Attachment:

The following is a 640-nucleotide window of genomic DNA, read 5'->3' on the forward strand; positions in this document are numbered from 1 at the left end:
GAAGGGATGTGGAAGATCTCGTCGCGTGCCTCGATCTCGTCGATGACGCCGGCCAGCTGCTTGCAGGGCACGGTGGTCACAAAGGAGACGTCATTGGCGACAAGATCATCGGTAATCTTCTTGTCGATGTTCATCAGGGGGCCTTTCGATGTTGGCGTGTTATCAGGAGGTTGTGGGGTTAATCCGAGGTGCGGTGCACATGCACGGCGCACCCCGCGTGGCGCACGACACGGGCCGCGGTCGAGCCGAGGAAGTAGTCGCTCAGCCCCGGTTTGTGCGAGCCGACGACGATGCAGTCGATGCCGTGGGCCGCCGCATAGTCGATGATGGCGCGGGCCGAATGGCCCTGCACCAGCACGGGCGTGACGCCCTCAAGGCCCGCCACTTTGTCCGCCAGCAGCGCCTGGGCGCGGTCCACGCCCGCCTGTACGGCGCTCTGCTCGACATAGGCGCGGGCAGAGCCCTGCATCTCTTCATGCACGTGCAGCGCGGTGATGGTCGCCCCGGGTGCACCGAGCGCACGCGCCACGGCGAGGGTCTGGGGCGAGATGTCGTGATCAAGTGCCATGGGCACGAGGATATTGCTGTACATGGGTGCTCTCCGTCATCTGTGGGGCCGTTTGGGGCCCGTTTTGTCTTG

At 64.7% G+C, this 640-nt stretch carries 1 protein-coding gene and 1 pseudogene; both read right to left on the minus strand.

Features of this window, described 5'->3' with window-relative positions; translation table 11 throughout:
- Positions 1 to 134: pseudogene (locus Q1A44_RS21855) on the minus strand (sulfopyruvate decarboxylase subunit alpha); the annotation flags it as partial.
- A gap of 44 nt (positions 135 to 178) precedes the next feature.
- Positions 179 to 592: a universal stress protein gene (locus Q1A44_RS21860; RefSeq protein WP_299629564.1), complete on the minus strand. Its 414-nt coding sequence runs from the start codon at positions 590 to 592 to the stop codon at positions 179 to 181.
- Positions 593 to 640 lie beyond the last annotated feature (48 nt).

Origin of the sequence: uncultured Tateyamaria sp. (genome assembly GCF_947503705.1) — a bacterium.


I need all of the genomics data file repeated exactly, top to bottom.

The following is a 640-nucleotide window of genomic DNA, read 5'->3' on the forward strand; positions in this document are numbered from 1 at the left end:
GAAGGGATGTGGAAGATCTCGTCGCGTGCCTCGATCTCGTCGATGACGCCGGCCAGCTGCTTGCAGGGCACGGTGGTCACAAAGGAGACGTCATTGGCGACAAGATCATCGGTAATCTTCTTGTCGATGTTCATCAGGGGGCCTTTCGATGTTGGCGTGTTATCAGGAGGTTGTGGGGTTAATCCGAGGTGCGGTGCACATGCACGGCGCACCCCGCGTGGCGCACGACACGGGCCGCGGTCGAGCCGAGGAAGTAGTCGCTCAGCCCCGGTTTGTGCGAGCCGACGACGATGCAGTCGATGCCGTGGGCCGCCGCATAGTCGATGATGGCGCGGGCCGAATGGCCCTGCACCAGCACGGGCGTGACGCCCTCAAGGCCCGCCACTTTGTCCGCCAGCAGCGCCTGGGCGCGGTCCACGCCCGCCTGTACGGCGCTCTGCTCGACATAGGCGCGGGCAGAGCCCTGCATCTCTTCATGCACGTGCAGCGCGGTGATGGTCGCCCCGGGTGCACCGAGCGCACGCGCCACGGCGAGGGTCTGGGGCGAGATGTCGTGATCAAGTGCCATGGGCACGAGGATATTGCTGTACATGGGTGCTCTCCGTCATCTGTGGGGCCGTTTGGGGCCCGTTTTGTCTTG

At 64.7% G+C, this 640-nt stretch carries 1 protein-coding gene and 1 pseudogene; both read right to left on the minus strand.

Features of this window, described 5'->3' with window-relative positions; translation table 11 throughout:
- Positions 1 to 134: pseudogene (locus Q1A44_RS21855) on the minus strand (sulfopyruvate decarboxylase subunit alpha); the annotation flags it as partial.
- A gap of 44 nt (positions 135 to 178) precedes the next feature.
- Positions 179 to 592: a universal stress protein gene (locus Q1A44_RS21860; RefSeq protein WP_299629564.1), complete on the minus strand. Its 414-nt coding sequence runs from the start codon at positions 590 to 592 to the stop codon at positions 179 to 181.
- Positions 593 to 640 lie beyond the last annotated feature (48 nt).

Origin of the sequence: uncultured Tateyamaria sp. (genome assembly GCF_947503705.1) — a bacterium.